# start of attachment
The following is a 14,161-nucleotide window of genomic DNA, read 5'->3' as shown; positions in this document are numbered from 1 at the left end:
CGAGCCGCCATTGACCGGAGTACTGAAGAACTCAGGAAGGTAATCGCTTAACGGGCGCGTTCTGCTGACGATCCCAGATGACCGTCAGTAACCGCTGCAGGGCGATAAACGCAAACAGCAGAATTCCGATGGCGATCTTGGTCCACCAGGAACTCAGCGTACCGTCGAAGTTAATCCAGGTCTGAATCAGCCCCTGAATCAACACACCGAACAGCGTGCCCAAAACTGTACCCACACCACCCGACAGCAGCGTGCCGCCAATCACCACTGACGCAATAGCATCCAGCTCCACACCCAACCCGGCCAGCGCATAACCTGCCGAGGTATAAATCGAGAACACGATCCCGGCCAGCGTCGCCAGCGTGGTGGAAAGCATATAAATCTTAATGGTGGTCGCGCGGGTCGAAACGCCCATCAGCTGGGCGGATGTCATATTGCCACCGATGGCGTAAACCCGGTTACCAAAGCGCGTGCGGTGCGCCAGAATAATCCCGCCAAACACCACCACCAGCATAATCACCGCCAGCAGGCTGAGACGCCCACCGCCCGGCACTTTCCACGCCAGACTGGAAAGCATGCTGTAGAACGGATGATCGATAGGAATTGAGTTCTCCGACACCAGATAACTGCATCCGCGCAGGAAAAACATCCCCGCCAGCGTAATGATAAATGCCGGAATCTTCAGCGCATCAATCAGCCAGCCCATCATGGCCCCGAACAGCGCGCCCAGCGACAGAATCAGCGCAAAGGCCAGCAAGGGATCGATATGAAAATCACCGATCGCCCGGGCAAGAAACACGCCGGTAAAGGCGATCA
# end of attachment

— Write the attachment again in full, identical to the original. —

The following is a 14,161-nucleotide window of genomic DNA, read 5'->3' as shown; positions in this document are numbered from 1 at the left end:
CGAGCCGCCATTGACCGGAGTACTGAAGAACTCAGGAAGGTAATCGCTTAACGGGCGCGTTCTGCTGACGATCCCAGATGACCGTCAGTAACCGCTGCAGGGCGATAAACGCAAACAGCAGAATTCCGATGGCGATCTTGGTCCACCAGGAACTCAGCGTACCGTCGAAGTTAATCCAGGTCTGAATCAGCCCCTGAATCAACACACCGAACAGCGTGCCCAAAACTGTACCCACACCACCCGACAGCAGCGTGCCGCCAATCACCACTGACGCAATAGCATCCAGCTCCACACCCAACCCGGCCAGCGCATAACCTGCCGAGGTATAAATCGAGAACACGATCCCGGCCAGCGTCGCCAGCGTGGTGGAAAGCATATAAATCTTAATGGTGGTCGCGCGGGTCGAAACGCCCATCAGCTGGGCGGATGTCATATTGCCACCGATGGCGTAAACCCGGTTACCAAAGCGCGTGCGGTGCGCCAGAATAATCCCGCCAAACACCACCACCAGCATAATCACCGCCAGCAGGCTGAGACGCCCACCGCCCGGCACTTTCCACGCCAGACTGGAAAGCATGCTGTAGAACGGATGATCGATAGGAATTGAGTTCTCCGACACCAGATAACTGCATCCGCGCAGGAAAAACATCCCCGCCAGCGTAATGATAAATGCCGGAATCTTCAGCGCATCAATCAGCCAGCCCATCATGGCCCCGAACAGCGCGCCCAGCGACAGAATCAGCGCAAAGGCCAGCAAGGGATCGATATGAAAATCACCGATCGCCCGGGCAAGAAACACGCCGGTAAAGGCGATCA